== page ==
Portuguese Official Representation
12th International Architecture Exhibition – La Biennale di Venezia
Portuguese Pavilion| August 29th to November 21st 2010
Università Ca’ Foscari Dorsoduro 3246 (Calle Larga Foscari) 30123 Venezia
A neighbourhood in the city moored like a boat, a house on the beach with a floor made of sand, another house camouflaged inside a city district and another looking out to the plain. How can we show them?
The duo Manuel and Francisco Aires Mateus, Ricardo Bak Gordon, João Luís Carrilho da Graça and Álvaro Siza Vieira are the architects that represented Portugal in the 12th International Architecture Exhibition – La Biennale di Venezia. The curators Julia Albani, José Mateus, Rita Palma and Delfim Sardo chose 4 exemplary housing projects designed by those architects. To show them, fictional films were commissioned to Filipa César, João Onofre, João Salaviza and Julião Sarmento, who are among Portugal’s most outstanding artists and film directors. The houses presented through the films are all located in Portugal and correspond to different topologies, conditions, and context. Atelier do Corvo were the invited Coimbra based architecture studio for the exhibition design.
The Portuguese exhibition was held at Ca’ Foscari University, a renowned public institution and a prestigious space in the city of Venice located in the great curve of the Grand Canal. The Portuguese participation was organised and produced by the Ministry of Culture’s Direcção-Geral das Artes, in collaboration with the Lisbon Architecture Triennale.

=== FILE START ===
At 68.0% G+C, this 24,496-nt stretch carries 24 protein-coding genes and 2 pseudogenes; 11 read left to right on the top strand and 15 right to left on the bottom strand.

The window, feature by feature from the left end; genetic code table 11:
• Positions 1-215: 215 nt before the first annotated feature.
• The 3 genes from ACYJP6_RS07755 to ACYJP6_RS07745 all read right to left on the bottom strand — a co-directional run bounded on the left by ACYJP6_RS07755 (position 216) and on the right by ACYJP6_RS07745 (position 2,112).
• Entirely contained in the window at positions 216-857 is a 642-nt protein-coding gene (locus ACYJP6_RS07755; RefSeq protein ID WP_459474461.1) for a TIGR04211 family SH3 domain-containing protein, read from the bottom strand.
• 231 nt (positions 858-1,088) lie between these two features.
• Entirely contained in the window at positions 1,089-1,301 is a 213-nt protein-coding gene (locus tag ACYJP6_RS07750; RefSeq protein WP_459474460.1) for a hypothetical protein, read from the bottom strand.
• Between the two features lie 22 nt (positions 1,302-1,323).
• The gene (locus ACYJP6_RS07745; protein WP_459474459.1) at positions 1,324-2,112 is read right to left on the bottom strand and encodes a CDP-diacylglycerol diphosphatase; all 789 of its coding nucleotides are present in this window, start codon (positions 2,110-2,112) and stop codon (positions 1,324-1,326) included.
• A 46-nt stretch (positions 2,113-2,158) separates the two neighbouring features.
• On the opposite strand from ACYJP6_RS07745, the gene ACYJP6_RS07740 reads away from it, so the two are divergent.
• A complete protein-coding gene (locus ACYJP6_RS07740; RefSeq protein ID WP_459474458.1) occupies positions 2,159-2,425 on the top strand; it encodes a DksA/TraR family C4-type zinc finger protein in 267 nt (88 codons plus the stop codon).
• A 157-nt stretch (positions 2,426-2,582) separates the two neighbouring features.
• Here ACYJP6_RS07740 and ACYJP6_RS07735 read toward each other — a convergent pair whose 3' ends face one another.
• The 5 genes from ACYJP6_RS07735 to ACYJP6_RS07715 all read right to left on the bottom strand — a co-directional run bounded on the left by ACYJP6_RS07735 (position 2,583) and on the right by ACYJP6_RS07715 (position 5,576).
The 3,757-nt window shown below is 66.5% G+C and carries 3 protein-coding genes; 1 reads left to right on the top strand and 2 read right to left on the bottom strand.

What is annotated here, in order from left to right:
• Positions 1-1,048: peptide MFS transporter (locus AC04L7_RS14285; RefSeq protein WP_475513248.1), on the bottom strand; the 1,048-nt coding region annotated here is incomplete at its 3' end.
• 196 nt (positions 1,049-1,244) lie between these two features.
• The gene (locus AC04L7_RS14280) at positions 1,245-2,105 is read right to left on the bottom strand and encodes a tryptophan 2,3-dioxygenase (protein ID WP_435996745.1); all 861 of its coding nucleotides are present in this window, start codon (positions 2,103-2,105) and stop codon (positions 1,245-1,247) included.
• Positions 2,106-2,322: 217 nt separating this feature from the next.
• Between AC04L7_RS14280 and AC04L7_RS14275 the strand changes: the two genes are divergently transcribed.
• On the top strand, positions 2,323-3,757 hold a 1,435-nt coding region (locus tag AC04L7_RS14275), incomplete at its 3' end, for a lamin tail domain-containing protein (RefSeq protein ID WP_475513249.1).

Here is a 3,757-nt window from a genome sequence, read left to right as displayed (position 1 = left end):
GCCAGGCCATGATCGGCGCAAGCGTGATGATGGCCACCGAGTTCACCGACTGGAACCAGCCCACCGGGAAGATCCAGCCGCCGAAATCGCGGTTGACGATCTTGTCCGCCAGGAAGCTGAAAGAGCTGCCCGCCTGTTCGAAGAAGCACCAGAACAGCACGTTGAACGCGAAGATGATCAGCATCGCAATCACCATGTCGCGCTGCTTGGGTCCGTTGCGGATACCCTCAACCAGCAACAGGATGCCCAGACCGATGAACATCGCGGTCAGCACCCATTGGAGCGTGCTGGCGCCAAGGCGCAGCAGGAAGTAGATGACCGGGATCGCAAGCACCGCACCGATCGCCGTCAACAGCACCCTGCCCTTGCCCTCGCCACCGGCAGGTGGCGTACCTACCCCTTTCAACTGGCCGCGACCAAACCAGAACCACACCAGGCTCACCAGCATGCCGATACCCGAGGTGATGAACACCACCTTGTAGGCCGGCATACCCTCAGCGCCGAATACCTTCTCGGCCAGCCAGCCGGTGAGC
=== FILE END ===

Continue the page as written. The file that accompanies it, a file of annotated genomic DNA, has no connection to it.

Manuel and Francisco Aires Mateus
House in Comporta Comporta, Grândola, 2008 – 2010
The house is located on the Portuguese coast, 130 km south of Lisbon and involves the renovation of four existing structures set directly on the beach sand. The house’s functions are divided among the four constructions connected only by the sandy ground. This simultaneously splendid and primitive house works on a spatial continuity that is “inside-out”, starting with what’s most basic, most fundamental – the ground. Like the sand that outside and inside caresses our bare feet. And even though the architect’s synopsis says that the project responds to very specific conditions, I believe that the answer, and that’s what’s so very right about this house, is its universality. This house is a universal house.
Campos Baeza, Alberto, 2010*
João Luís Carrilho da Graça
S. Sebastião da Giesteira, Évora, Portugal. 1999-2008
The Candeias House is located in a small inland village in Southern Portugal. The project, arranged around a patio overlooking the Alentejo plain, was conceived for the architect’s sister. The patio looks out to the open countryside, but the pool carved out of the podium’s edge, frames it like if it was a backdrop in the distance. Only the diagonal shift of the section, corresponding to the living room’s opening onto the patio reveals a compromise on the rights of the landscape, while at the same time endowing a thickness, a shading, to the plan on which it is outlined. Whether observing the construction from the base of the podium or approaching from the closed side of the patio (at the same level), the house seems to be floating in the landscape like a precise arrangement of suspended lightweight volumes.
Dal Co. Francesco, 2010*
Ricardo Bak Gordon
2 Houses in Santa Isabel
Lisboa, Portugal, 2003 - 2010